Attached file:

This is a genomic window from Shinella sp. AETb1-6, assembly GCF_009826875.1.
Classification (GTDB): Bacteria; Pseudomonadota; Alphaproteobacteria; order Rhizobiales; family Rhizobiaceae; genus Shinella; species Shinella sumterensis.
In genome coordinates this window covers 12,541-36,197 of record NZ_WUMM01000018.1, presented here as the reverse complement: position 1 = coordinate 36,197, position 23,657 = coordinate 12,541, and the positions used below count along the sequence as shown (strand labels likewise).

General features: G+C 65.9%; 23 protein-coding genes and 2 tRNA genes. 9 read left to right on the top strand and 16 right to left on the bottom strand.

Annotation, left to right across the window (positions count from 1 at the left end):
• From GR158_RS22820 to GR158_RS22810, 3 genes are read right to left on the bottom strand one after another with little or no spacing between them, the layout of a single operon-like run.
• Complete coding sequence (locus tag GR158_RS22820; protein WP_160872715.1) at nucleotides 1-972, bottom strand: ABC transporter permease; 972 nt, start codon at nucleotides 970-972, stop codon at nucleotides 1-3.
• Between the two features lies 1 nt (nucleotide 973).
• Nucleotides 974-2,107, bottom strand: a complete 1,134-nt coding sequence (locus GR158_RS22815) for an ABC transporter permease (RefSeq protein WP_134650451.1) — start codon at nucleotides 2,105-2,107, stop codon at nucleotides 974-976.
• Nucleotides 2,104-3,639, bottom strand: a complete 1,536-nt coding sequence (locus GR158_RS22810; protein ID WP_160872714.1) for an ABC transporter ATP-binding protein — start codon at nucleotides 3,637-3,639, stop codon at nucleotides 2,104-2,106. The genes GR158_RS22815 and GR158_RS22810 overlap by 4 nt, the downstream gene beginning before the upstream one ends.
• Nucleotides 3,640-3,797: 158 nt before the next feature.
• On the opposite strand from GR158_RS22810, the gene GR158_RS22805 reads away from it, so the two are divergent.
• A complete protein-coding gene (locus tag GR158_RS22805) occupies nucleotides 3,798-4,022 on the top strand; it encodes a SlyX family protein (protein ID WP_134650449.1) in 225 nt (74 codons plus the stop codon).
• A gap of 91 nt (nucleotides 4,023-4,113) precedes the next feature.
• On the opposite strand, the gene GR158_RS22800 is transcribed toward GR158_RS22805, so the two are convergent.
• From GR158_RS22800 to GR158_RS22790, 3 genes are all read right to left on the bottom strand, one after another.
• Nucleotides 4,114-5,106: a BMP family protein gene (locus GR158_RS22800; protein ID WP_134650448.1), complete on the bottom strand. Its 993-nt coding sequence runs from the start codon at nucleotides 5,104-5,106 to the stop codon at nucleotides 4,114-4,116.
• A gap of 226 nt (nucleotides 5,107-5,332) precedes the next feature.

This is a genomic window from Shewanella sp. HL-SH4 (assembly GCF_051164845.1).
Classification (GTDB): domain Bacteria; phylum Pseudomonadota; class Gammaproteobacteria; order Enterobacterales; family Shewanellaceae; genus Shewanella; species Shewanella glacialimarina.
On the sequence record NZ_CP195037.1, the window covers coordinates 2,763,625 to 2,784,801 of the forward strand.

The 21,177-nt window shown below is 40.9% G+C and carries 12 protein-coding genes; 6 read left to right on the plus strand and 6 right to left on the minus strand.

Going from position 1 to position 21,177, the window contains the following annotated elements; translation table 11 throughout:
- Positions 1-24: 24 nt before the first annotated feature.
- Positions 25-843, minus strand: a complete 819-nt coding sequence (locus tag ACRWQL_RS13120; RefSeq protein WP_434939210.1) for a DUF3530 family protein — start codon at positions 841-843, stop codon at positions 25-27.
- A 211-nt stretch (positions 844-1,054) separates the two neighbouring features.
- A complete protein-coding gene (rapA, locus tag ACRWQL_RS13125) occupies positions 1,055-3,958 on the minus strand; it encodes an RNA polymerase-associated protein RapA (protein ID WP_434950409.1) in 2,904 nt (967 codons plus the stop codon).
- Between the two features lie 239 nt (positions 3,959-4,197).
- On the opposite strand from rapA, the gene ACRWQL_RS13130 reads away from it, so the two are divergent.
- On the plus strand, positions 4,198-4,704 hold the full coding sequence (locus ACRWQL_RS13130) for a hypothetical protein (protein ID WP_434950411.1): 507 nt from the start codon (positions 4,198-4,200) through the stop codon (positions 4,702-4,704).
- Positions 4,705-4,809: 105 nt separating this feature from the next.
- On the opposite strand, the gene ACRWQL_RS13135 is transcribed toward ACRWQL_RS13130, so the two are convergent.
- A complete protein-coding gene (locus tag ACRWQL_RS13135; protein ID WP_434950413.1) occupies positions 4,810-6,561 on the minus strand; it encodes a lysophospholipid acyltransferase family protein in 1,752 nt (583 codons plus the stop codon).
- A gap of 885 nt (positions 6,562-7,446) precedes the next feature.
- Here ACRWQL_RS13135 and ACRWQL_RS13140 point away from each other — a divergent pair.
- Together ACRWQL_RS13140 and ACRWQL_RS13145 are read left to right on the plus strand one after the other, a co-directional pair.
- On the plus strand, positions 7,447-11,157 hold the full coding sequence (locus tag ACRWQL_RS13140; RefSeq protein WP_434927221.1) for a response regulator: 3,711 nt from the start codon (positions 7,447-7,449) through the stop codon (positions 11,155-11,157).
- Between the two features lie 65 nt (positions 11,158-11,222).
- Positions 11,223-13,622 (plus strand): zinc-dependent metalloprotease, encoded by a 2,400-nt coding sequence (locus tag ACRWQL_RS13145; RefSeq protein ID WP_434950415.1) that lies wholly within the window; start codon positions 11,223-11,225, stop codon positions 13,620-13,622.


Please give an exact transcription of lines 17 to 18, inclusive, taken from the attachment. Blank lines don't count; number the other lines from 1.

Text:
• Nucleotides 4,114-5,106: a BMP family protein gene (locus GR158_RS22800; protein ID WP_134650448.1), complete on the bottom strand. Its 993-nt coding sequence runs from the start codon at nucleotides 5,104-5,106 to the stop codon at nucleotides 4,114-4,116.
• A gap of 226 nt (nucleotides 5,107-5,332) precedes the next feature.